And then this latest book, which is called “The Otto Digmore Decision.” Russell, who is a screenwriter now finally has a movie being produced and he maneuvers an audition. He writes the role for Otto and gets Otto an audition, and, and Otto gets the part. So finally, you know, Russell and Otto are getting their happy ending, or are they, because in this book, it turns out the director is sort of a jackass and he’s kind of ruining the movie. It’s a, the movie is a medieval heist. It’s about a heist taking place. You know, they’re trying to steal the gold from a King. And the characters are a ragtag team of, of characters and Otto is playing the thief, one of the thieves. Anyway, so then they have to figure out how are we going to save this movie without the director knowing about it.

So it’s sort of a comedy of errors. I am also a screen writer, as you know, and I wouldn’t say it’s directly based on my experiences as a screenwriter, but it’s based on my observations.

And, so it’s a comedy. It’s a comedy of errors, about the craziness of Hollywood. And it’s also like the first book, I like to say that it’s, it’s a love story between two friends. You know, it’s not really a classic romance romance, but Russell and Otto are best friends and, and they’d do anything for each other?

It’s no longer romantic at this point, or at least not really romantic, I loved writing this character. He may be my favorite character to have ever written. I feel like there’s nothing else like him. There wasn’t anything like him and gay YA, and there isn’t anything in gay fiction.

It seems to me nothing exactly like this. And then it’s also fun to be able to write. To sort of put some of my frustrations with Hollywood on paper and the explore. I think everybody’s interested in Hollywood. Everyone’s interested in movie making, and I can kind of go behind the scenes and talk about it.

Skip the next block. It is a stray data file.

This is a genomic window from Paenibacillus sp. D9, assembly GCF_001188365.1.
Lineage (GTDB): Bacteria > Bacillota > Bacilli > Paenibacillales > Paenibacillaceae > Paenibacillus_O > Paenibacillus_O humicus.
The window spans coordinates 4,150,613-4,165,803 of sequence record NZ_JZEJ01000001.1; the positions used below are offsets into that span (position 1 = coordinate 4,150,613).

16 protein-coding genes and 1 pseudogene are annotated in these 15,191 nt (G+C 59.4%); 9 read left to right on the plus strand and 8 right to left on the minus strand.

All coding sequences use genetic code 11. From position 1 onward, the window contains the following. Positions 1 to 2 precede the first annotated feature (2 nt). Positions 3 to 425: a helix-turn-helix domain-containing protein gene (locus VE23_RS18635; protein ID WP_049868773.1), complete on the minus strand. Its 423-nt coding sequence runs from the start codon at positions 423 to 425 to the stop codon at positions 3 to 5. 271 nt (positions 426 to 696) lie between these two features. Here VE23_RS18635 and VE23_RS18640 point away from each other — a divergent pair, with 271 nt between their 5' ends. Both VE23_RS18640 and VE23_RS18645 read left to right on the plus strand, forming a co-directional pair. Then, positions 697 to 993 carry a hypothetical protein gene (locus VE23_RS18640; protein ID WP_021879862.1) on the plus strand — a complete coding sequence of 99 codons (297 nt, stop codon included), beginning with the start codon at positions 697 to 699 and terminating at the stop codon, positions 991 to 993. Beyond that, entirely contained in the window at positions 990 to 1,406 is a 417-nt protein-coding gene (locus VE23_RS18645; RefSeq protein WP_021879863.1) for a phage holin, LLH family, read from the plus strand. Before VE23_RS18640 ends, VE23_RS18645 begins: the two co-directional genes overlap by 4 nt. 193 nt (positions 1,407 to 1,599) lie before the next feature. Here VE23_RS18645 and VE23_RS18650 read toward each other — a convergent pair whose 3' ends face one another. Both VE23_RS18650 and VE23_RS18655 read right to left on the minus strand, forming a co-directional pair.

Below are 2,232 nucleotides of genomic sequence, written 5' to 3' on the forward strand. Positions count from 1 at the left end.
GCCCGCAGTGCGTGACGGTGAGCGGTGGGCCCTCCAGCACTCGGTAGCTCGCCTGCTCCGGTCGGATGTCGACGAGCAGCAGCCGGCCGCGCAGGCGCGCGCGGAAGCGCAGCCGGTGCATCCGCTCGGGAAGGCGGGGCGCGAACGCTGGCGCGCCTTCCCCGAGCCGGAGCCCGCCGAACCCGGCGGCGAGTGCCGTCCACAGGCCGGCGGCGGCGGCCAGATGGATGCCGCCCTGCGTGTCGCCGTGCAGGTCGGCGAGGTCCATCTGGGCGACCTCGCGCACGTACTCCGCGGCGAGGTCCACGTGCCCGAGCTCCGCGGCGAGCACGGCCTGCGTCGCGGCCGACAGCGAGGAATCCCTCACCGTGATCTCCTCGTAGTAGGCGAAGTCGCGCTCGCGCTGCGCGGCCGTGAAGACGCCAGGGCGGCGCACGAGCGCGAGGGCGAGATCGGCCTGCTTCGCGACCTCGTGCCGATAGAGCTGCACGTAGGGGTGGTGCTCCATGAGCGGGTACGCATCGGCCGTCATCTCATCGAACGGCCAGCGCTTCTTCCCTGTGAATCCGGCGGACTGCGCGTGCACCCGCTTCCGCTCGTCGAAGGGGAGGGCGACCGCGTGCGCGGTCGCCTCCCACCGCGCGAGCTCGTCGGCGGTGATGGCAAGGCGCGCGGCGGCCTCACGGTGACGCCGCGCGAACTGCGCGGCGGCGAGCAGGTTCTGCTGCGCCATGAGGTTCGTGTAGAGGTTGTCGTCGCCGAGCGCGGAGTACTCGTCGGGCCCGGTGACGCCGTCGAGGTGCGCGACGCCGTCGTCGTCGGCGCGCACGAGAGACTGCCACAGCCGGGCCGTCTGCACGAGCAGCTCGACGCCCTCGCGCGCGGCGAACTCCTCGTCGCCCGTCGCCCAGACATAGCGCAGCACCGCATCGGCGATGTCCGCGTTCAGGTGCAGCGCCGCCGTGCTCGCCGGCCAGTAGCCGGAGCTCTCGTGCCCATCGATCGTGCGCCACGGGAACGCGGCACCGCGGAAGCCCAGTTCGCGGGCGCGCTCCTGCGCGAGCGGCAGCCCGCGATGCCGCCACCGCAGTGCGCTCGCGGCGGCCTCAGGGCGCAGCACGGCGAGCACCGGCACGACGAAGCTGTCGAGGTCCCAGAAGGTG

I t was great experience and, and it’s been out, the book has been out for a couple of weeks now and people seem to like it.

I am always touched every time somebody likes my books and every time ever, if somebody is moved by one of my books, that’s awesome and it does make it worthwhile.

Jeff: You’ve written these characters now for ten books, the Russell Middlebrook universe, if I did the fast math right, I think it’s ten books now?

Brent: Yes. I think you’re right. Ten if you include a short story. Yeah.

Jeff: And, they’re still extremely fresh. One of the things that I like about the series so well is this friendship between Otto and Russell, because you see them evolve so much through the books, and that’s something that you don’t tend to get in a lot of series. You may see everybody is a little tangential thing, but. These two are so tight.

What’s it like to write characters across so many books? For one thing where they are always the primaries. and of course you’ve mixed it up between Otto being a primary and Russell being a primary between the series, but still they’re front and center and each other’s books. And what’s that like for you as an author in terms of keeping things fresh and then getting to revisit these characters every so often?

Brent: Well, first of all, thank you. I appreciate that. That’s really nice to hear. And it has been artistically extremely satisfying, but I’ll tell you at the beginning of this project, the vow I made to myself was, I’m not going to repeat myself if I don’t have a new story to tell. I’m not just going to do these for the money.

I’m going to do these because I feel like I have something to say. So for better or for worse, every book has been a radically different story. When you look at the three individual series is they all have a different sensibility. “The Elephant of Surprise,” was about this group called freegans, who, they dumpster dive and they don’t believe in buying things.